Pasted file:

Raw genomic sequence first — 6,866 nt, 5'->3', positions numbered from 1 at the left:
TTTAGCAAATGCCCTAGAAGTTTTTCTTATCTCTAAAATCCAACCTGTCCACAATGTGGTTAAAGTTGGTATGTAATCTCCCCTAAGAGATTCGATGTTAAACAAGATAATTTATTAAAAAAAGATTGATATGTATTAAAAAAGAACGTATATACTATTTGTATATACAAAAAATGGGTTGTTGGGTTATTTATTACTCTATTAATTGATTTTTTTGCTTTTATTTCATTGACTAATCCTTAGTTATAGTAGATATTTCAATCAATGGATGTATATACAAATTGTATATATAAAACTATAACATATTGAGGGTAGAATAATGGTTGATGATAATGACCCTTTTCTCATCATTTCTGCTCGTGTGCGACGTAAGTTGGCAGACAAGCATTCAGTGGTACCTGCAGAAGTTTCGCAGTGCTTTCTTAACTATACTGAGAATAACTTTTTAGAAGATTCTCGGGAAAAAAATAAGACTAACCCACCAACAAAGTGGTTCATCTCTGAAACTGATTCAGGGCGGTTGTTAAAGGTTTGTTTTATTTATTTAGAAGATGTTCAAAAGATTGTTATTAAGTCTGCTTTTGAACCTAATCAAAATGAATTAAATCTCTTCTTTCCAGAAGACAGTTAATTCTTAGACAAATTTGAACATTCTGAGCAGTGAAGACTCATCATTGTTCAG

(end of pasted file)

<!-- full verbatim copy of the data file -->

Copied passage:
Raw genomic sequence first — 6,866 nt, 5'->3', positions numbered from 1 at the left:
TTTAGCAAATGCCCTAGAAGTTTTTCTTATCTCTAAAATCCAACCTGTCCACAATGTGGTTAAAGTTGGTATGTAATCTCCCCTAAGAGATTCGATGTTAAACAAGATAATTTATTAAAAAAAGATTGATATGTATTAAAAAAGAACGTATATACTATTTGTATATACAAAAAATGGGTTGTTGGGTTATTTATTACTCTATTAATTGATTTTTTTGCTTTTATTTCATTGACTAATCCTTAGTTATAGTAGATATTTCAATCAATGGATGTATATACAAATTGTATATATAAAACTATAACATATTGAGGGTAGAATAATGGTTGATGATAATGACCCTTTTCTCATCATTTCTGCTCGTGTGCGACGTAAGTTGGCAGACAAGCATTCAGTGGTACCTGCAGAAGTTTCGCAGTGCTTTCTTAACTATACTGAGAATAACTTTTTAGAAGATTCTCGGGAAAAAAATAAGACTAACCCACCAACAAAGTGGTTCATCTCTGAAACTGATTCAGGGCGGTTGTTAAAGGTTTGTTTTATTTATTTAGAAGATGTTCAAAAGATTGTTATTAAGTCTGCTTTTGAACCTAATCAAAATGAATTAAATCTCTTCTTTCCAGAAGACAGTTAATTCTTAGACAAATTTGAACATTCTGAGCAGTGAAGACTCATCATTGTTCAG